Depends on who you ask.
One plugged-in person with knowledge of Portland's inner workings told me Roy spoke with Blazers management less than two weeks ago about the need for Miller and him to part ways. While Roy did not issue a trade demand or request, I’m told he said something to this effect:
This is not going to work, so you should trade one of us. Whether it's him or whether it's me, somebody needs to be traded because this is not going to work.
And Chris Broussard also points out that Roy is in the first-year of a five-year, $82.3 million contract extension...and sources say his knees are not insured.
Now, Portland general manager Rich Cho and Roy's agent Bob Myers both denied that Roy demanded some kind of move. But they were going to do that no matter what. Regardless, the Frail Blazers are stuck in an ugly situation. Greg Oden has played a total of 82 games since he was drafted back in 2007. They're stuck with Roy's bum knees and increasingly surly attitude.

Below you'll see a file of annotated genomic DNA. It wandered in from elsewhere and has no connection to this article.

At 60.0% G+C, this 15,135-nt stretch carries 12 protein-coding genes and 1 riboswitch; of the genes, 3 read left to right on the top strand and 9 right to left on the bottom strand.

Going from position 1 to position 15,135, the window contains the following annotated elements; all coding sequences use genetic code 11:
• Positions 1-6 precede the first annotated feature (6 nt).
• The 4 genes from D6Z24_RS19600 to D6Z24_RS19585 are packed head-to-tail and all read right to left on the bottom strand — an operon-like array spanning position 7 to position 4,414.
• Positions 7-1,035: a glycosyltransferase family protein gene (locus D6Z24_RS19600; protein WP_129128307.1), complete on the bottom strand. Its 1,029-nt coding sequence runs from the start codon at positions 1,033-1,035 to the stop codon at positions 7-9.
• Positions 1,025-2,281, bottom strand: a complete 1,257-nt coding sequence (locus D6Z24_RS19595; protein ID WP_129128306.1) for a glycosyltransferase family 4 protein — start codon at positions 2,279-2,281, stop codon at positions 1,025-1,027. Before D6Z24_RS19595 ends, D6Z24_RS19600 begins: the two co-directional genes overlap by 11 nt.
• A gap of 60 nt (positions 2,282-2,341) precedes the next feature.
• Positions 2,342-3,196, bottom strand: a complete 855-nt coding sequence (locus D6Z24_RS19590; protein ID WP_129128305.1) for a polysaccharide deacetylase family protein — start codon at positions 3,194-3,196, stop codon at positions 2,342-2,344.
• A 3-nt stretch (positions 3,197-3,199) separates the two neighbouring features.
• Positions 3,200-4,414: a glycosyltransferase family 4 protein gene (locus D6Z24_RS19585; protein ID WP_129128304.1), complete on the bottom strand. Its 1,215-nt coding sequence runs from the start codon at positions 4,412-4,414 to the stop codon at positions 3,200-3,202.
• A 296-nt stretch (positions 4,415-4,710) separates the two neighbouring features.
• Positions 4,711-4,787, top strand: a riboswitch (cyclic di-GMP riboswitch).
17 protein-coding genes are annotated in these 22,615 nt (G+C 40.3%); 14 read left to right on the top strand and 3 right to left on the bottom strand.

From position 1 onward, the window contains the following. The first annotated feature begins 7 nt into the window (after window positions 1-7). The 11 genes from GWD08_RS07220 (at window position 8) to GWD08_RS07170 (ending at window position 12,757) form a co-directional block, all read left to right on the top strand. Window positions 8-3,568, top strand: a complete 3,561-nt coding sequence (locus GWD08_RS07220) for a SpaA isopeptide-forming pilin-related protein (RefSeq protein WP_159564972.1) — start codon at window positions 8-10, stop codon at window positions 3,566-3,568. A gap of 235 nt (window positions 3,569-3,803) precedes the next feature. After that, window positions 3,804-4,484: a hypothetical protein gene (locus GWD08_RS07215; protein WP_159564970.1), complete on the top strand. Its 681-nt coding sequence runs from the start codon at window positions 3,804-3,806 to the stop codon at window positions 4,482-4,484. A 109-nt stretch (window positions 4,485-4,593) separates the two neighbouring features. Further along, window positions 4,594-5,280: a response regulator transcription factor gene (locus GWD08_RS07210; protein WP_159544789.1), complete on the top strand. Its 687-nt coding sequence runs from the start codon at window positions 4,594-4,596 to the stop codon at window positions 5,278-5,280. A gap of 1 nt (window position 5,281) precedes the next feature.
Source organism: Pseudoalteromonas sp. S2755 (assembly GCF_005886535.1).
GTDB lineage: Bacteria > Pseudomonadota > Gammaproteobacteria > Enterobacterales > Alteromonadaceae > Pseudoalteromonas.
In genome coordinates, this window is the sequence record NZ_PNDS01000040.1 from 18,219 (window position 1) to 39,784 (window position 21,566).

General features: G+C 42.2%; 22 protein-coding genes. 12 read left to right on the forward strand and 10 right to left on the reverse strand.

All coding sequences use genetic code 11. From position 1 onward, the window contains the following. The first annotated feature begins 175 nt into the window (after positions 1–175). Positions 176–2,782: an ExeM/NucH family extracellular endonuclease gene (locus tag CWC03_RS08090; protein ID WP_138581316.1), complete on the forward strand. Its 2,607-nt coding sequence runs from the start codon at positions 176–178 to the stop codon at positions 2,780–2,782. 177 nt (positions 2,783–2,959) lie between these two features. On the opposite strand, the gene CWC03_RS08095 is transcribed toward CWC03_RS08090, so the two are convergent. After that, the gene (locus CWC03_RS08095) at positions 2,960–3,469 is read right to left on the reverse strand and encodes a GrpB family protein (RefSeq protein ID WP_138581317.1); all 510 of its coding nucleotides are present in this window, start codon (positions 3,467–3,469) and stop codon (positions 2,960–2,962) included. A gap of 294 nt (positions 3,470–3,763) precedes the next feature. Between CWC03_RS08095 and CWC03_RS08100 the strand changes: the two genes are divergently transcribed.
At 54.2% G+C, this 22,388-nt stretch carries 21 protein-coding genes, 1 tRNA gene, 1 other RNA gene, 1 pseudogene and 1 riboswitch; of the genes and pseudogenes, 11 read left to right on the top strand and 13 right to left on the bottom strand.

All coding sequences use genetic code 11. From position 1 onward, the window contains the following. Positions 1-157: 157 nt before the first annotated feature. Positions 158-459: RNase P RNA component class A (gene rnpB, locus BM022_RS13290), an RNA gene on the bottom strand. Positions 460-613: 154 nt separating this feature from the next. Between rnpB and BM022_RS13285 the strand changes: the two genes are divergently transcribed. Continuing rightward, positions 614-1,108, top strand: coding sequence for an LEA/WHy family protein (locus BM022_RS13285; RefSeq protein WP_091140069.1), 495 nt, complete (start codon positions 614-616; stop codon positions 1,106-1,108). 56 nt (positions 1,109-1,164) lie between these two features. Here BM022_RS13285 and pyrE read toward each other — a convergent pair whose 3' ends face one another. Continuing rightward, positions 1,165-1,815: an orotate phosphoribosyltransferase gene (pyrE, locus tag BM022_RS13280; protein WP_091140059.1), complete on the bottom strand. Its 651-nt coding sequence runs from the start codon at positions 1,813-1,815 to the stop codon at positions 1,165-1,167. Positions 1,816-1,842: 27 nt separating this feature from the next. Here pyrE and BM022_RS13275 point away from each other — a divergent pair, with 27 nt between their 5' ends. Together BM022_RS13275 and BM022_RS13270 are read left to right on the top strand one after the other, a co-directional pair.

Chris's Lacktion Report:
Generals-Nyets: Alonzo Gee gathered one foul in 4:49 for a +1 suck differential, while fellow Washingtonian Hamady N'Diaye countered a free throw in 2:49 with two fouls and a giveaway for a 3:1 Voskuhl.
Hawks-Celtics: Jason Collins earned a board and steal in 14:50 as Atlanta's starting center, but fouled twice for a 2:1 Voskuhl.
Meanwhile, Von Wafer has become a regular parade piece for a post-game party, fouling once in 2:06 for a +1.
Spurs-Nuggets: Ime Udoka collected fire flowers and gold coins in just 6 seconds to give Gregg Popovich a link to the 8-bit world with a Super Mario!